The authors declare that they have no financial or personal relationships that may have inappropriately influenced them in writing this article.

Authors’ contributions

W.H.O. was responsible for the methodology used in the article, wrote the original draft, administered the project, employed the software, curated the data, procured resources and reviewed and edited the manuscript. E.O. conceived of the presented idea, carried out the formal analysis, validated the results, curated the data, reviewed and edited the manuscript, supervised the work and acquired funding.

Ethical considerations

This article followed all ethical standards for research without direct contact with human or animal subjects.

Funding information

This research received no specific grant from any funding agency in the public, commercial or not-for-profit sectors.

Data availability

Data sharing is not applicable to this article as no new data were created or analysed in this study.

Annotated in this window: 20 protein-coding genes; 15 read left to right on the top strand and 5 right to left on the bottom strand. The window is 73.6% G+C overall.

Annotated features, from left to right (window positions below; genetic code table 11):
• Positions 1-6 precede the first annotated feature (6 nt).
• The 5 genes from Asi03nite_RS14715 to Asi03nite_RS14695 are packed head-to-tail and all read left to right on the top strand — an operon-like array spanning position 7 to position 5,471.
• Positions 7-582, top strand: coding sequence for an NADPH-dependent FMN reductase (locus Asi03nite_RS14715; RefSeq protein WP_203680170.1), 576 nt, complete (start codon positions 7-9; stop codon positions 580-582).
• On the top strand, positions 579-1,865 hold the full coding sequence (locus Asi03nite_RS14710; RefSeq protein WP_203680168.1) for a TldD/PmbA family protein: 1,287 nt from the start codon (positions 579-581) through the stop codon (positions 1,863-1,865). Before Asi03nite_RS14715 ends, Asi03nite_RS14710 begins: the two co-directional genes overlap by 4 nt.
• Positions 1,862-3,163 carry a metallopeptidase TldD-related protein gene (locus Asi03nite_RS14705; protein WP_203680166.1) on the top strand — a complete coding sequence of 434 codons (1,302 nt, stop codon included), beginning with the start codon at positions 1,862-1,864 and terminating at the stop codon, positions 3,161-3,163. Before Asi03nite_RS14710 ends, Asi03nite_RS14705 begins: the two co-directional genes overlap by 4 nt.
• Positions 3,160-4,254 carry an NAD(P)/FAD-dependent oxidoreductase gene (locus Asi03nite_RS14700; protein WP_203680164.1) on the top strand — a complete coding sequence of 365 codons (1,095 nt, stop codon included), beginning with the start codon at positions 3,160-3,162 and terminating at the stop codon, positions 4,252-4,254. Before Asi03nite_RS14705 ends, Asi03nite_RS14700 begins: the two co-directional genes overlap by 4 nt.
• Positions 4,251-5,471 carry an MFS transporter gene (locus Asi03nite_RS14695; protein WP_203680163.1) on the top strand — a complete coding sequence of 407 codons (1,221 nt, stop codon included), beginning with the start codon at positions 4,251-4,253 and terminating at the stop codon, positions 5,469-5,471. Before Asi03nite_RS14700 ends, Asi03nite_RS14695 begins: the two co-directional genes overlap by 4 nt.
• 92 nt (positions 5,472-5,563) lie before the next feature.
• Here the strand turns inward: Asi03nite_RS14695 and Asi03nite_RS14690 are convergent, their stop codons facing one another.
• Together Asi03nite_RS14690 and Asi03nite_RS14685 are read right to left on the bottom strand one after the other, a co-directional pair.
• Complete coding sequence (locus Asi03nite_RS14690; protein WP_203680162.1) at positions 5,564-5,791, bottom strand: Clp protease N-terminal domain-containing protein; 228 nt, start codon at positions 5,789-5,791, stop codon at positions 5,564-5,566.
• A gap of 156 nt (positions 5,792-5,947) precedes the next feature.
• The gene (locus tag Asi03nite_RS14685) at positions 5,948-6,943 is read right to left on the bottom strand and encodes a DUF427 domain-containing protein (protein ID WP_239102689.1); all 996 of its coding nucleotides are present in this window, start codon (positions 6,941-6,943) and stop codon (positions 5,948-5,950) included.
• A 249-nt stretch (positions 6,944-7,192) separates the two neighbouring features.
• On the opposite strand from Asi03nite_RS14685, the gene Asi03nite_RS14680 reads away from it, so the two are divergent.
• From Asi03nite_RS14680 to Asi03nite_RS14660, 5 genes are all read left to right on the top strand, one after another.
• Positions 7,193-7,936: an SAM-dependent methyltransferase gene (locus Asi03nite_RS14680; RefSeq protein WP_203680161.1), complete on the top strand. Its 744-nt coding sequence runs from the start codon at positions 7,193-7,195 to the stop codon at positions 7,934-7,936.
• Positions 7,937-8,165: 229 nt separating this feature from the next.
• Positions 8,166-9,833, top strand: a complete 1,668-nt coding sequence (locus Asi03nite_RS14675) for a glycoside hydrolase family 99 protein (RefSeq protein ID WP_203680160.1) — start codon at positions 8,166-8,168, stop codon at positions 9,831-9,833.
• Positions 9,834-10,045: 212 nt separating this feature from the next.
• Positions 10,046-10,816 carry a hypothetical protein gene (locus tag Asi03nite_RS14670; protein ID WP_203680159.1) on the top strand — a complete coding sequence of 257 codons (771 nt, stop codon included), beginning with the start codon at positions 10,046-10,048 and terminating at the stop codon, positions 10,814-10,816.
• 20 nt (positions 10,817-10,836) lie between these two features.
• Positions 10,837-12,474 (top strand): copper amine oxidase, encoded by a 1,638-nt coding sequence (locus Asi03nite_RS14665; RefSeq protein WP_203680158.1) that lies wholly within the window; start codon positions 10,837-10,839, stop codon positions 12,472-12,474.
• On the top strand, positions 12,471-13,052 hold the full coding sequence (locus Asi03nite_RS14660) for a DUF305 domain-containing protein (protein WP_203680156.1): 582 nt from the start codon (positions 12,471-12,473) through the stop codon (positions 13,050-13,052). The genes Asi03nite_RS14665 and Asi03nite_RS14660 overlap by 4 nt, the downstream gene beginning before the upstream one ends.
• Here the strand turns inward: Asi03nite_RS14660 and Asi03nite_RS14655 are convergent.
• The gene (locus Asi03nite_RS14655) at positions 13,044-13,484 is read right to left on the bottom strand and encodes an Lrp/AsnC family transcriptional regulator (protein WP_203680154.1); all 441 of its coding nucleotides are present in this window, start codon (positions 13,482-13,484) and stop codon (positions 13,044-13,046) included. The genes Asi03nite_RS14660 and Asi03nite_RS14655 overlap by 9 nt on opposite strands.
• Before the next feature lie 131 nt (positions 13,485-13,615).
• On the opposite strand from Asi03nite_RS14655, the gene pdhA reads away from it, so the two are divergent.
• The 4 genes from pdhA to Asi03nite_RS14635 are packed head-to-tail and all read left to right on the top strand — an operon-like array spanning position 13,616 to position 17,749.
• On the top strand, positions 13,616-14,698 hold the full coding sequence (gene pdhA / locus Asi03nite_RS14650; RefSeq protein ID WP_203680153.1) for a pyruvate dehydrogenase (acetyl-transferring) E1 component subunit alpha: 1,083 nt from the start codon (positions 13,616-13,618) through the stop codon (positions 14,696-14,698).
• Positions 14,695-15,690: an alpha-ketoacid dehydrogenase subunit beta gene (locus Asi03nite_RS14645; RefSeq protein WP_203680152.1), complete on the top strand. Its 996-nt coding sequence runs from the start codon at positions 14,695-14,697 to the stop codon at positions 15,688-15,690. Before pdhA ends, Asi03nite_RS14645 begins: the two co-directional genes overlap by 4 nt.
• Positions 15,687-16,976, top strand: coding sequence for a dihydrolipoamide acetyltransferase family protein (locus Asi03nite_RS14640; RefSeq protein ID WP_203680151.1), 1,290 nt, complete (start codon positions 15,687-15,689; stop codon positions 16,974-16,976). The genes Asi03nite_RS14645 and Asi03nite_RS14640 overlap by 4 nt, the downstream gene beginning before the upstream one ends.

The views and opinions expressed in this article are those of the authors and do not necessarily reflect the official policy or position of any affiliated agency of the authors.


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1. In the Stanford Encyclopedia of Philosophy (Murray & Rea 2015), Michael Murray and Michael Rea concur with this, arguing: ‘From the beginning, Christians have affirmed the claim that there is one God, and three persons – Father, Son, and Holy Spirit – each of whom is God’. Although this sounds so good to a Christian today, it is so untrue. Firstly, one only ‘recognises’ God in the OT as a Trinity from a NT perspective, and secondly, there were no Christians ‘in the beginning’. The term ‘Christian’ was only coined in the 2nd century CE.

2. This was in line with Tertullian’s dictum in Adversus Praxeam 12, Unam substantiam in tribus cohaerentibus (one only substance in three coherent and inseparable Persons) (Migne 1844:168; ed. Schaff 1885c:1358).

3. While we absolutely concur with Article 1 of the Confession, we do not agree with Article 8. Article 1: Article 1: The Only God: We all believe in our hearts and confess with our mouths that there is a single and simple spiritual being, whom we call God – eternal, incomprehensible, invisible, unchangeable, infinite, almighty; completely wise, just and good, and the overflowing source of all good.

4. Already in the OT, God referred to his omnipresence in Jeremiah 23:23–24: ‘Am I only a God nearby’, declares the Lord, and not a God far away? ‘Who can hide in secret places so that I cannot see them?’ declares the Lord. ‘Do not I fill heaven and earth?’ declares the Lord.